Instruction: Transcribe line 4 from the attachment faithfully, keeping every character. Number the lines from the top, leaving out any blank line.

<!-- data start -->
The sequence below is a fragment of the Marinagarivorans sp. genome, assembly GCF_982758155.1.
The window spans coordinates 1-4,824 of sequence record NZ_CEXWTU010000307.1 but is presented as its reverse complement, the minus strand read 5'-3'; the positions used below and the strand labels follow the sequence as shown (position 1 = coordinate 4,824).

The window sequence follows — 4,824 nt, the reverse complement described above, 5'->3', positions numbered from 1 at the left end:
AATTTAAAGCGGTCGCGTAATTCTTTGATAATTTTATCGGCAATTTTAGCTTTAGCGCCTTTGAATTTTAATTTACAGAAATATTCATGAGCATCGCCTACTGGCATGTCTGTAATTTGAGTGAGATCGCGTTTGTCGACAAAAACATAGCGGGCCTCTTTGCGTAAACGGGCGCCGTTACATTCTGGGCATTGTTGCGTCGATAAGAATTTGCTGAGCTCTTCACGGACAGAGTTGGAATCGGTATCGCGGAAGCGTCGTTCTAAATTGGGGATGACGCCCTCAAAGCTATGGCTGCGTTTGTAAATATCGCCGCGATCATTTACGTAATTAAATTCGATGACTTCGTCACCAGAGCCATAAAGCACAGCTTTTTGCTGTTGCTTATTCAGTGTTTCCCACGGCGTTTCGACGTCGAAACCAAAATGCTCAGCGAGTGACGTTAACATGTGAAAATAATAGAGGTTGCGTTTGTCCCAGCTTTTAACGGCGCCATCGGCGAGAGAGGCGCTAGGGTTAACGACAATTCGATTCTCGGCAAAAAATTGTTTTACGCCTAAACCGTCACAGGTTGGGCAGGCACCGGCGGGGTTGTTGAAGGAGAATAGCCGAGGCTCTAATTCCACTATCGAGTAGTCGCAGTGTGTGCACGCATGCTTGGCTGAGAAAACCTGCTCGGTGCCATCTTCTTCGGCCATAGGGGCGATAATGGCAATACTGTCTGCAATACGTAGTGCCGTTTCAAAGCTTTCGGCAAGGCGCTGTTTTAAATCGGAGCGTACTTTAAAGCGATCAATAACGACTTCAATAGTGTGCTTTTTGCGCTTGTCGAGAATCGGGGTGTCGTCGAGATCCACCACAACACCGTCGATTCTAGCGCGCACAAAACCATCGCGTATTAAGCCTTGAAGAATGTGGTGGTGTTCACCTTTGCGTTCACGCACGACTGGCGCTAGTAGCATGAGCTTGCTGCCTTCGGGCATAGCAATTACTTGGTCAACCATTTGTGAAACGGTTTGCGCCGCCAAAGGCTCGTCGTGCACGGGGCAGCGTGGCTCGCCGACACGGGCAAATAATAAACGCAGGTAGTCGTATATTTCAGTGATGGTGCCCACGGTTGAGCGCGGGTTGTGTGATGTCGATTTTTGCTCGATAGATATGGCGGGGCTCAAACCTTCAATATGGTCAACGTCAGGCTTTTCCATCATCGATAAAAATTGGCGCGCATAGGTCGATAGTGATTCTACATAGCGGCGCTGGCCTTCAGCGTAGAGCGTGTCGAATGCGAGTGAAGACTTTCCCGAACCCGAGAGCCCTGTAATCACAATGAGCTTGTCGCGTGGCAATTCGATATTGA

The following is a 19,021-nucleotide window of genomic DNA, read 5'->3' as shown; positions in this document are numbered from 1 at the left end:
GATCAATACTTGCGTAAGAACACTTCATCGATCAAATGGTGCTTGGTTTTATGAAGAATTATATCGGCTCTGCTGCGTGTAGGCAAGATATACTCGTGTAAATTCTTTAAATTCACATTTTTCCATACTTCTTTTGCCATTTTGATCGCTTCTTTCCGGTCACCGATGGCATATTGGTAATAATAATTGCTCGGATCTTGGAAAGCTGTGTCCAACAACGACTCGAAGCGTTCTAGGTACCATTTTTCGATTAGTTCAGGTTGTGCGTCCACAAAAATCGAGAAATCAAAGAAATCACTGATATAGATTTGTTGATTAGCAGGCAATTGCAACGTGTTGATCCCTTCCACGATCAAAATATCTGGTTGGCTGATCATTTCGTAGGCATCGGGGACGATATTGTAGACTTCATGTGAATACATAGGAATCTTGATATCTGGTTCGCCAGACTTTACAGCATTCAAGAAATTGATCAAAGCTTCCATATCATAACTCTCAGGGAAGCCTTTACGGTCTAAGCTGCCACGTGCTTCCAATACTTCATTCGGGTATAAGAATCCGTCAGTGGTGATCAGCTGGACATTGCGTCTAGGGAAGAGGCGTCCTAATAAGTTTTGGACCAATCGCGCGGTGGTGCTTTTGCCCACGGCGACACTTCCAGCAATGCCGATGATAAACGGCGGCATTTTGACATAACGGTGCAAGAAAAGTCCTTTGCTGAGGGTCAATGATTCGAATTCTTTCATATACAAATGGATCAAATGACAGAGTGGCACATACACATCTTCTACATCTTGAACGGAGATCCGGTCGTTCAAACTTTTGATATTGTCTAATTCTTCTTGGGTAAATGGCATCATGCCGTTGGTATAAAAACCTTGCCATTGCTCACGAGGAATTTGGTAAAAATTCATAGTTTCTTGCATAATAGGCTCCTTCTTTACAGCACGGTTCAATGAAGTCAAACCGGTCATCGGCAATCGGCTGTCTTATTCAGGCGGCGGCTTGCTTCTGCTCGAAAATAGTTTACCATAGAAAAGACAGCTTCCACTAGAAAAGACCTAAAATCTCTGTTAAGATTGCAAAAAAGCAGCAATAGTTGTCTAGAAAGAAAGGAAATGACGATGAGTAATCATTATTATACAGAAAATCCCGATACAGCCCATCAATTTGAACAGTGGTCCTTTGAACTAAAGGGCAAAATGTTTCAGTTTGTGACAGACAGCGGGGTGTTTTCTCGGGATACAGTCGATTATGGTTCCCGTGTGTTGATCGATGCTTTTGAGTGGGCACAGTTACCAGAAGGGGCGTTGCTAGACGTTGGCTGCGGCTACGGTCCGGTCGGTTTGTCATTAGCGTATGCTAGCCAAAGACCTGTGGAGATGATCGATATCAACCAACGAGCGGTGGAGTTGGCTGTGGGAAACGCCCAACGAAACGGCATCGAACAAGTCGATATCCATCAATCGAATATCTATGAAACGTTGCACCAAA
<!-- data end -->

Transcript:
AATTTAAAGCGGTCGCGTAATTCTTTGATAATTTTATCGGCAATTTTAGCTTTAGCGCCTTTGAATTTTAATTTACAGAAATATTCATGAGCATCGCCTACTGGCATGTCTGTAATTTGAGTGAGATCGCGTTTGTCGACAAAAACATAGCGGGCCTCTTTGCGTAAACGGGCGCCGTTACATTCTGGGCATTGTTGCGTCGATAAGAATTTGCTGAGCTCTTCACGGACAGAGTTGGAATCGGTATCGCGGAAGCGTCGTTCTAAATTGGGGATGACGCCCTCAAAGCTATGGCTGCGTTTGTAAATATCGCCGCGATCATTTACGTAATTAAATTCGATGACTTCGTCACCAGAGCCATAAAGCACAGCTTTTTGCTGTTGCTTATTCAGTGTTTCCCACGGCGTTTCGACGTCGAAACCAAAATGCTCAGCGAGTGACGTTAACATGTGAAAATAATAGAGGTTGCGTTTGTCCCAGCTTTTAACGGCGCCATCGGCGAGAGAGGCGCTAGGGTTAACGACAATTCGATTCTCGGCAAAAAATTGTTTTACGCCTAAACCGTCACAGGTTGGGCAGGCACCGGCGGGGTTGTTGAAGGAGAATAGCCGAGGCTCTAATTCCACTATCGAGTAGTCGCAGTGTGTGCACGCATGCTTGGCTGAGAAAACCTGCTCGGTGCCATCTTCTTCGGCCATAGGGGCGATAATGGCAATACTGTCTGCAATACGTAGTGCCGTTTCAAAGCTTTCGGCAAGGCGCTGTTTTAAATCGGAGCGTACTTTAAAGCGATCAATAACGACTTCAATAGTGTGCTTTTTGCGCTTGTCGAGAATCGGGGTGTCGTCGAGATCCACCACAACACCGTCGATTCTAGCGCGCACAAAACCATCGCGTATTAAGCCTTGAAGAATGTGGTGGTGTTCACCTTTGCGTTCACGCACGACTGGCGCTAGTAGCATGAGCTTGCTGCCTTCGGGCATAGCAATTACTTGGTCAACCATTTGTGAAACGGTTTGCGCCGCCAAAGGCTCGTCGTGCACGGGGCAGCGTGGCTCGCCGACACGGGCAAATAATAAACGCAGGTAGTCGTATATTTCAGTGATGGTGCCCACGGTTGAGCGCGGGTTGTGTGATGTCGATTTTTGCTCGATAGATATGGCGGGGCTCAAACCTTCAATATGGTCAACGTCAGGCTTTTCCATCATCGATAAAAATTGGCGCGCATAGGTCGATAGTGATTCTACATAGCGGCGCTGGCCTTCAGCGTAGAGCGTGTCGAATGCGAGTGAAGACTTTCCCGAACCCGAGAGCCCTGTAATCACAATGAGCTTGTCGCGTGGCAATTCGATATTGA